But outside of a worrisome future, LIFT is running healthy and its users are just as pleased with the facilities they have available to them.  From freelance filmmakers to postsecondary students, LIFT keeps a diverse group of users who constantly use their suites and equipment for their creative practices, and they are very much satisfied with them.

“Outside of being able to use their suites for my music and school work, I think what really sets them apart is their workshops and education,” said Gabriel Willis, a fourth-year media production student at Ryerson who explains as he sits at his desk showing off some borrowed equipment from LIFT. He brandishes an older-style Olympus OM-1/N camera which he took home for a week from them, along with a neat 50mm F1.8 lens for a cumulative project in one of his media courses.

LIFT’s audio suite, with the studio on the other side of the glass (Michael Jagassar/T·)

“I really didn’t expect to learn about analog that much or actually put it to use in this day and age,” said Willis, “I didn’t even know the differences between millimetre length in film and it turned out to be huge.  Analog is characterized simply by stuff like video tapes and large rolls of 35mm film. Really, I think it’s an art form that isn’t done as simply as digital with your USB’s and servers.  If it wasn’t for my knowledge and portfolio in both, I wouldn’t have landed my internship in commercial filming this summer.

Cayley James explains LIFT’s audio output suite, for converting analog (VCR, cassette, etc.) to digital (Michael Jagassar/T·)

James briefly skims through pamphlets on LIFT and touches on the fact that membership is so cheap compared to actual recognized film school. It enables artists to explore on their own as opposed to working towards a school credit.

“Film school can run you through thousands of dollars while $70 to $175 for a membership here(including however much you pay for rentals and purchases) will provide you with workspaces, knowledge from hand processing 35mm film to working with Sennheiser shotgun mics, and round the clock assistance,” says James.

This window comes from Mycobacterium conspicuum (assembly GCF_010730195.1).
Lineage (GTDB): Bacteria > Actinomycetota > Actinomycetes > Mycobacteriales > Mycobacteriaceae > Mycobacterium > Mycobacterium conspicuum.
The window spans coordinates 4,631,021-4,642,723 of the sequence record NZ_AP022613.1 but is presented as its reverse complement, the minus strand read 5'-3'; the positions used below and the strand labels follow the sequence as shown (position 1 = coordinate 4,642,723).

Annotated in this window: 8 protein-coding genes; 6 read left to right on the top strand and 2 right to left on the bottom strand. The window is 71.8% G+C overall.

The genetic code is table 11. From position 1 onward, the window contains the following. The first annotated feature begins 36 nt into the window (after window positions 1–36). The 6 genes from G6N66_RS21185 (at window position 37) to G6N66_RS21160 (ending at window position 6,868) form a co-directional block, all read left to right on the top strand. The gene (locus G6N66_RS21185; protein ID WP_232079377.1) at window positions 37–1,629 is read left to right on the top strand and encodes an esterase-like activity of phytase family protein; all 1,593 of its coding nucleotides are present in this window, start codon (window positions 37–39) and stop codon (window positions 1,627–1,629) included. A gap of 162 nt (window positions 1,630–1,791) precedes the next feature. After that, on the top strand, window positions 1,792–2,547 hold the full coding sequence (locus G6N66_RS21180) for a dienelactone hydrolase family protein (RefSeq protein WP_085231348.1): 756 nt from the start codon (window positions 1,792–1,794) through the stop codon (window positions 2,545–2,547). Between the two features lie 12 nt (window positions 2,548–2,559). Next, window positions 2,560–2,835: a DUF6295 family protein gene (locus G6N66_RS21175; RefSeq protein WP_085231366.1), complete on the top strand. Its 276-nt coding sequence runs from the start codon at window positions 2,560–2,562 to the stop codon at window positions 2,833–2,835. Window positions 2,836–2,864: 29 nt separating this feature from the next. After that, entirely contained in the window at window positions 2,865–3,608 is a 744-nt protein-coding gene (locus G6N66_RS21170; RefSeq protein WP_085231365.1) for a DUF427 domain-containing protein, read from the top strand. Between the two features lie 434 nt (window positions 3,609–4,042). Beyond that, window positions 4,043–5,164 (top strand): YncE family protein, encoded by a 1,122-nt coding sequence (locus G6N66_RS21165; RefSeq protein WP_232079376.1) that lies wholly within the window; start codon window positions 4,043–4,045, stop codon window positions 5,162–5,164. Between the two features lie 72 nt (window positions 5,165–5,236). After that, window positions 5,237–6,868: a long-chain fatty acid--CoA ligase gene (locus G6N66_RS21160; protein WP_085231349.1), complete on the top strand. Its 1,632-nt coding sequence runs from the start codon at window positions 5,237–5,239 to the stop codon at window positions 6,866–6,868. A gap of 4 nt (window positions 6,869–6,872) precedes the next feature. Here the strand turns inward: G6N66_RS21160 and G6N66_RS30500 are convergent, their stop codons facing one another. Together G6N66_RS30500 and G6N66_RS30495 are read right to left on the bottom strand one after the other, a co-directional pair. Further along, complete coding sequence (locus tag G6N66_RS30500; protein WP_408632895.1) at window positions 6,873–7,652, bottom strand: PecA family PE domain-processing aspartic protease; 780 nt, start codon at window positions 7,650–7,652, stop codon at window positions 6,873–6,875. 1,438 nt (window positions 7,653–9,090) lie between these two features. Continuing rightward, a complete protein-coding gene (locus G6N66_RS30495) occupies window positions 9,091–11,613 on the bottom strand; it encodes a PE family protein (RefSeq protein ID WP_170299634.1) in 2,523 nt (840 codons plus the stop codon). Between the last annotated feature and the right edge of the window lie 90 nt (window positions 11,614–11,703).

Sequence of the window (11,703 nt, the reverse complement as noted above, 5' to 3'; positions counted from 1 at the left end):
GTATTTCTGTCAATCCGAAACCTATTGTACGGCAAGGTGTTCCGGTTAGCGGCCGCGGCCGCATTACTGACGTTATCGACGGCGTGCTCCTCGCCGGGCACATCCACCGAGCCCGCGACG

Apart from their in-house services, LIFT has also aided other film festivals and organizations in Toronto, such as the Christie Pits Film Festival, imagineNATIVE (a local indigenous film festival) and the larger Toronto International Film Festival (TIFF).  LIFT has also helped various other film festivals through sponsorship and equipment rentals since their creation.  To them, it is just as important to spread and promote film festivals as it is important to train and aid filmmakers.  They all share the same end goal.

“As helpful as our programs have been to the community with teaching and mentoring in filmmaking, we can’t forget about the bigger picture”, said Chris Kennedy, LIFT’s executive director, “these festivals that we’re supporting provide filmmakers with exposure and grow the industry.”

Although analog cinematography isn’t as prominent in present-day filmmaking with the rise of digital cinematography, the staff and instructors at LIFT believe it is just as important to learn both.

“It’s important to know the basics of analog”, said Kennedy, “even with digital taking over pretty much everything, it’s important to not take that shortcut.  Film has existed for over a hundred years, there is so much to learn between now and then that all filmmakers respect when putting together their projects now.”

As for next steps, the staff at LIFT is unsure as to what the future holds, but they continue to remain optimistic and positive.

“We can’t live in worry that one day we’re going to wake up and we’re out of business because no one does film in Toronto anymore”, said James, “as long as we’re still in business and still serving the community, we still have a mission and a statement to fulfill every day. 

My day at LIFT in a video